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Regarding Copy Pasta

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#1 Jesse Jimmie

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Posted 20 July 2016 - 02:48 PM

It's OK to post bits from articles from other sites. How else does a forum facilitate decent discussion? Just post less than 50% of what you find and site all sources.

 

Original postings and thoughts are welcome at all times.


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#2 Ludikrus

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Posted 20 July 2016 - 04:32 PM

Funny_Pictures_13801.jpg


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#3 status - Meatball

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Posted 21 July 2016 - 03:19 PM

353def8740a91e41c6662e62bce0e8a411105249


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#4 status - Guest

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Posted 21 July 2016 - 03:21 PM

:Laughing-rolf:

 

tumblr_mgqeitWbJ91rmgel4o1_500.gif


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#5 status - EAT

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Posted 21 July 2016 - 03:31 PM

A lot of websites use copy pasta to get the word rolling around on the internet. Some people are quite good at putting together bits and pieces from all around to form a coherent thread. 

 

 


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#6 status - Guest

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Posted 21 July 2016 - 03:36 PM

353def8740a91e41c6662e62bce0e8a411105249

 

Only if you copy in black and white. Try a little color and see what happens...

 

maK5T---ooN1taGBhLaVZqnEoktb8RB3dvLKsP4y

 

:LOL:


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#7 status - Guest

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Posted 21 July 2016 - 03:42 PM

All you're really doing is making hash out of other peoples hard work. It's tantamount to plagiarism! 

 


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#8 status - Guest

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Posted 16 December 2016 - 10:38 AM

The great spaghetti spammer strikes again!


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#9 Jesse Jimmie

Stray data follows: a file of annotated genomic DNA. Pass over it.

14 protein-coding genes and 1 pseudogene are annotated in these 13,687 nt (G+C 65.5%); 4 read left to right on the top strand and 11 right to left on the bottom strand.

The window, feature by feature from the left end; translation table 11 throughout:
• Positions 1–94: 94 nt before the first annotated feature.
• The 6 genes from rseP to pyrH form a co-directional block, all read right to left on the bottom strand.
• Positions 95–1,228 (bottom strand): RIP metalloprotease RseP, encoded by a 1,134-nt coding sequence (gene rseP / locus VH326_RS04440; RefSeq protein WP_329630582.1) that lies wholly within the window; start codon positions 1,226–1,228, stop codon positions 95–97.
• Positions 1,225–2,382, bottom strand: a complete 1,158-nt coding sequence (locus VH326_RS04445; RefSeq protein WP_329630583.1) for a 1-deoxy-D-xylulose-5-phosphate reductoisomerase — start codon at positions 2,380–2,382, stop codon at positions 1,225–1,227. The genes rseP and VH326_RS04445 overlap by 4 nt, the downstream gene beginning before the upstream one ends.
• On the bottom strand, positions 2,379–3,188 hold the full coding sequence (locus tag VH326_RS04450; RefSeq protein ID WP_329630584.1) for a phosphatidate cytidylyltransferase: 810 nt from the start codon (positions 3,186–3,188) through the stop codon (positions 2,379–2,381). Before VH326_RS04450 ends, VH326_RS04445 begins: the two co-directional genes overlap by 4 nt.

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Posted 06 May 2017 - 02:42 PM

All you're really doing is making hash out of other peoples hard work. It's tantamount to plagiarism! 

 

During the past decade, the Internet has become an important news source for most Americans. According to a study conducted by the Pew Internet and American Life Project, as of January 2010, nearly 61 percent of Americans got at least some of their news online in a typical day. This increased reliance on the Internet as a source of news has coincided with declining profits in the traditional media and the shuttering of newsrooms in communities across the country. Some commentators look at this confluence of events and assert that, in this case, correlation equals causation — the Internet is harming the news business.

 

One explanation for the decline of the traditional media that some, including News Corporation owner Rupert Murdoch and Associated Press Chairman Dean Singleton, have seized upon is the rise of the news aggregator. According to this theory, news aggregators from Google News to The Huffington Post are free-riding, reselling and profiting from the factual information gathered by traditional media organizations at great cost. Rupert Murdoch has gone so far as to call Google’s aggregation and display of newspaper headlines and ledes “theft.” As the traditional media are quick to point out, the legality of a business model built around the monetization of third-party content isn’t merely an academic question — it’s big business. Revenues generated from online advertising totaled $23.4 billion in 2008 alone.

 

Best practices

 

If you are the creator of a news aggregation website, what should you do to protect yourself against lawsuits? Short of licensing all of the content you use, there are certain best practices that you can adopt that are likely to reduce your legal risk.

 

1. Reproduce only those portions of the headline or article that are necessary to make your point or to identify the story. Do not reproduce the story in its entirety.

 

2. Try not to use all, or even the majority, of articles available from a single source. Limit yourself to those articles that are directly relevant to your audience.

 

3. Prominently identify the source of the article.

 

4. Whenever possible, link to the original source of the article.

 

5. When possible, provide context or commentary for the material you use.

 

http://www.niemanlab...best-practices/


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#10 status - chicken drumstick

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Posted 12 May 2017 - 04:45 PM

i noticed there are some news sites that dont allow you to copy articles. whats up with that? is there an app that bypasses that?


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